But as he headed into his 40s, Franks experienced a professional and personal crisis.

Due to irreconcilable differences with a conductor, Franks said he lost his most personally fulfilling and stable singing job, and he also broke up with his longtime partner. He started worrying about other people’s perceptions of his gender identity.

"I found as I got older, I was more concerned with how other people [perceived me], if I told them about myself or they found out through other channels," Franks said. "It bothered me that it would make people uncomfortable or upset people."

Franks had a couple of gender reassignment surgeries and started thinking about taking testosterone.

This was a long and hard decision.

When someone takes testosterone, it not only tends to make them hairier and increases their muscle mass, but it also lowers the voice.

"The testosterone thickens the vocal fold," explained voice speech pathologist Sarah Schneider, who specializes in working with transgender singers at UCSF.

Elliot Franks (right) and fellow singer Lucia Lucas (left) in Tulsa, Oklahoma, in May 2019.
Elliot Franks (right) and fellow singer Lucia Lucas (left) in Tulsa, Oklahoma, in May 2019. (Chloe Veltman/KQED)

But learning a new lower-pitched way of speaking and singing often comes with enormous challenges. "Some people describe it as feeling locked in," Schneider said. "They're not quite sure how to navigate the lower voice."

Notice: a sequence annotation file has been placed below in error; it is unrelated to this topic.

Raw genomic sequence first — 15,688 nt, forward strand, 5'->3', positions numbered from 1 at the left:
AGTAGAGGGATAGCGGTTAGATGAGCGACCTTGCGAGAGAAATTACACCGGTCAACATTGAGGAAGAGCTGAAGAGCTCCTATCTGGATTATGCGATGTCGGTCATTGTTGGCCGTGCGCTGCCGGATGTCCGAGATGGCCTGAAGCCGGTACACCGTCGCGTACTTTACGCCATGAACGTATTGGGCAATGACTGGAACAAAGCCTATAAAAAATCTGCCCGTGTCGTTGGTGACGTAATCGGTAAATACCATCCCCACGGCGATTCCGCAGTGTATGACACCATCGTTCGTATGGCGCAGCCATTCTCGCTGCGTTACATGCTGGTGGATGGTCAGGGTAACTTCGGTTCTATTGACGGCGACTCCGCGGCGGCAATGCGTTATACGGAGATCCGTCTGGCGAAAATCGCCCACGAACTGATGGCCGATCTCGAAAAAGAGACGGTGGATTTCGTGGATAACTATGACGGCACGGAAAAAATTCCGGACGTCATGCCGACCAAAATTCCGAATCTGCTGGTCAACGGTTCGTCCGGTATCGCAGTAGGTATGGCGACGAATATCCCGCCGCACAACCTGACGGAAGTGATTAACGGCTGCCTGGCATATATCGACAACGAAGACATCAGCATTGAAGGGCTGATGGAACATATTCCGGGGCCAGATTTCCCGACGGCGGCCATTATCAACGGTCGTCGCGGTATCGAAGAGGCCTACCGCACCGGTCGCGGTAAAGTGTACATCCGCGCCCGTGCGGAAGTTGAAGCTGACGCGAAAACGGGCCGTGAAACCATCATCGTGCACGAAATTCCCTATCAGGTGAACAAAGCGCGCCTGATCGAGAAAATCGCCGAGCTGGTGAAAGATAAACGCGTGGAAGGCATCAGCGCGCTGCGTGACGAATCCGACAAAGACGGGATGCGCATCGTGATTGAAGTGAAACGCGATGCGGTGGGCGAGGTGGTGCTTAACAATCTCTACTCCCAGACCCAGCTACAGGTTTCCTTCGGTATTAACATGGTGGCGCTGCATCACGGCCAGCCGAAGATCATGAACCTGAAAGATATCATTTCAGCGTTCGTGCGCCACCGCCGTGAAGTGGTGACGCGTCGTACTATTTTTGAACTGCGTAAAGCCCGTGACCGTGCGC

Franks agonized about what taking male hormones might do to his beautiful soprano voice.

"I often heard people talking to me about how moved they were about my performance," he said. "How vocally I had moved them, but also dramatically. And I always took that as a great compliment."

But he figured he was aging out of his favorite opera roles anyway.

"And I thought, well, you know, I'm never going to be a young man. That's gone," Franks said. "But I can at least be a middle-aged, chubby guy, and maybe feel a little more comfortable in my own skin."

So six years ago, at the age of 50, Franks started taking testosterone.

Franks regrets not starting his hormone treatment earlier. He said his voice might have adapted more easily to the changes when his vocal cords were younger and more flexible.

He has largely withdrawn from professional singing.

Choral conductor Lamott said he understands Franks' decision, though it's hard.

"On a personal level, I knew that this was what was in his heart; that who you are is much more important than what you can do," Lamott said. "I did mourn the loss of that beautiful instrument, because it was really exceptional."

Franks also went through another radical shift.

These days, he makes his living not from singing, but rather from arranging funerals.

He quite likes his new job. Bespectacled, warm and smiley, Franks said he has a knack for cheering people up.

"If I've got a grieving person and I can get them to smile, I feel like I'm doing something really good," Franks said. "Because for a minute, for a second, they're out of the angst and the pain."

He's also dealing with his own feelings of grief around the loss of his voice and professional singing community.

"I grieve the ease of singing," Franks said. "I grieve not being able to participate in some of the groups that I participated in, because they are largely my family."

But lately, Franks' voice has been coming back. It's turning into a rich, emotional baritone.

He's taking singing lessons and is a member of New Voices Bay Area, a chorus for amateur trans, intersex and genderqueer singers.

"The good thing about it is, no matter where one’s voice is in transition," Franks said, "you can move to a part that you can sing most of."

He enjoys putting his many years of professional singing experience to  good use, helping his fellow singers in the choir explore the uniqueness and beauty of their new voices.